Cryptic Code of the Templars in America: Origins of the Hooked X™ Symbol
Scott F. Wolter | 310 + xxiv pages | North Star Press | 2019 | ISBN: 978-1-68201-101-0 | price varies
When Amazon told me that Scott F. Wolter’s new book would ship in 1 to 3 months and North Star Press, the publisher, couldn’t provide a shipping date, I wasn’t expecting to see it anytime soon. But then it showed up on my doorstep from the publisher this weekend. I can’t tell you how that made me feel. Really, I can’t. Not in print, anyway.
Scott Wolter’s new book, Cryptic Code: The Templars in America and the Origins of the Hooked X, was released on Tuesday, and … nothing happened. Can a book truly “change everything you thought you knew about the founding of America” if no one reads it? For being a cable TV host, you’d think he’d have more clout, or at least more savvy, in terms of getting his book promoted and marketed. If I were in his place, I’d have timed the release of the book for the broadcast dates of the recent season of America Unearthed to capitalize on viewership, especially since those viewers are likely to be the core audience for the book. I would also have tried to place the book with a more prominent publisher. The firm putting out the book is best known for self-publishing services. As it is, I’m not sure that Wolter has the pull to move product without the institutional advantage of a current TV series to keep him in the limelight beyond the core “Templar mysteries” audience.
Last night, America Unearthed aired its final episode of its first Travel Channel season, and to promote the broadcast, host Scott Wolter published a conspiratorial blog post with Steve St. Clair, who had appeared in earlier seasons as an expert on the extended Sinclair / St. Clair family of France and Scotland. Wolter’s discussion is full of his usual non-sequiturs and wild speculation, beginning with the temporally unlikely notion that the Knights Templar, who were suppressed in 1307, were still on the run around 1400, when the youngest of the original knights would have been 111: “The final episode is arguably the best in a season of 10 really good shows for it reveals exciting new evidence about the fugitive Templar's (sic) activities in North America circa 1400,” Wolter wrote. Granted, Wolter believes that there was a clandestine continuation of the Knights Templar after 1307, but surely at some point even these fictitious secret agents were no longer “fugitives” from kings and popes a century dead.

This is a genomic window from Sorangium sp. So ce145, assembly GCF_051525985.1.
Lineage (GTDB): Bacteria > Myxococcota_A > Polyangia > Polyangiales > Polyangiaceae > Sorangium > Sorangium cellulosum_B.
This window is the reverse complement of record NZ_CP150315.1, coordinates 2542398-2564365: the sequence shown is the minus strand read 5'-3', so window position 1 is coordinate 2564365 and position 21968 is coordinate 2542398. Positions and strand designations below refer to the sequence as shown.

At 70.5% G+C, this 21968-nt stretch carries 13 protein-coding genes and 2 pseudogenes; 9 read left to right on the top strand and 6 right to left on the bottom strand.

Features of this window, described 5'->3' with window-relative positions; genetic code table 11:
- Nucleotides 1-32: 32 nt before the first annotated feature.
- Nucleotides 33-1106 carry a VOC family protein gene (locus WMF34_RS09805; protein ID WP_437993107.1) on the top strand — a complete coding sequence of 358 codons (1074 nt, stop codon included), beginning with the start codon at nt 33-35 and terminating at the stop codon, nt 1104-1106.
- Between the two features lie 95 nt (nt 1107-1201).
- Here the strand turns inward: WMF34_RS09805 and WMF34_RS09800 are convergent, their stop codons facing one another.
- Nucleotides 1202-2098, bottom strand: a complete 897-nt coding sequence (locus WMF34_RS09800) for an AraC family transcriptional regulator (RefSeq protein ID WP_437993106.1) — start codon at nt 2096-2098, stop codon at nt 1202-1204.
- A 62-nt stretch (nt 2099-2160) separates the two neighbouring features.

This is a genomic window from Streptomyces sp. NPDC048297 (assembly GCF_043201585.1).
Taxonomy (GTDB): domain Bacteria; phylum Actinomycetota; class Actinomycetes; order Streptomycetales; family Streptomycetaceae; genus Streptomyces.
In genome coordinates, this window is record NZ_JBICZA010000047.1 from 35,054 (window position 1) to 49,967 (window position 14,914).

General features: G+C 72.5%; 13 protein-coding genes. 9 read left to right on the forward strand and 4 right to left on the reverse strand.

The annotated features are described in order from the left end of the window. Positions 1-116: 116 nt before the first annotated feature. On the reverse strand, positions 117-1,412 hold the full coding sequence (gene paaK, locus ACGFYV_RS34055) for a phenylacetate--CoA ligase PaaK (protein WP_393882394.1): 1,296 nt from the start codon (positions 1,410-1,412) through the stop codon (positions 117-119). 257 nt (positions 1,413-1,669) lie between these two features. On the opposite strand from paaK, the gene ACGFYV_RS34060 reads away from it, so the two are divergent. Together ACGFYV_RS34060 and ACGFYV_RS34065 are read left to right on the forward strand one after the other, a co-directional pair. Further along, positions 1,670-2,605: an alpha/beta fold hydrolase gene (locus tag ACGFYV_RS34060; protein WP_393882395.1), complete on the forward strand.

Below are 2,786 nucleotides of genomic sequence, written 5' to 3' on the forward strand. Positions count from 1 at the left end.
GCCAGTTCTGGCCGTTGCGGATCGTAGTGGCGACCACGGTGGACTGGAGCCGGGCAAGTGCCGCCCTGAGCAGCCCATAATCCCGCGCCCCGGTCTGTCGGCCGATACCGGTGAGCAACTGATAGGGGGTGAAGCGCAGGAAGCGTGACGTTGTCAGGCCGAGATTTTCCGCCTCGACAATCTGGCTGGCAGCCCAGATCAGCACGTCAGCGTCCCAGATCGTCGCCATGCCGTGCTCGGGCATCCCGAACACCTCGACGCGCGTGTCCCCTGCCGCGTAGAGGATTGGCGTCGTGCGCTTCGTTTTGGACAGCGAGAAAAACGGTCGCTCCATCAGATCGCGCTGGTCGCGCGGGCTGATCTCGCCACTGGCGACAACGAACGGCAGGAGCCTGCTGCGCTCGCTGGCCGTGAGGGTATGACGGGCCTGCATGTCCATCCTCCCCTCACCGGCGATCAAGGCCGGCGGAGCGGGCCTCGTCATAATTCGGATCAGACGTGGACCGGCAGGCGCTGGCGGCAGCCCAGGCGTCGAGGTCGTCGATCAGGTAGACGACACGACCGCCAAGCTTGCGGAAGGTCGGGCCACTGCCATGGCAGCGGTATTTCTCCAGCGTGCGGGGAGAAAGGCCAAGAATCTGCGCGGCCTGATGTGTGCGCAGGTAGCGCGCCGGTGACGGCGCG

If you are looking for my review of the episode of America Unearthed that aired on July 2, I reviewed it last week when it debuted online. If the Travel Channel releases the following episode at midweek as they have been doing, I will review it this week. Otherwise, I will be taking off a couple of days for the holiday and will return Friday to review the next episode of Ancient Aliens.
If you are looking for my review of tonight's episode of America Unearthed, "Phoenicians in America," I reviewed it last week and you can find it here.
I'm an author and editor who has published on a range of topics, including archaeology, science, and horror fiction. There's more about me in the About Jason tab.
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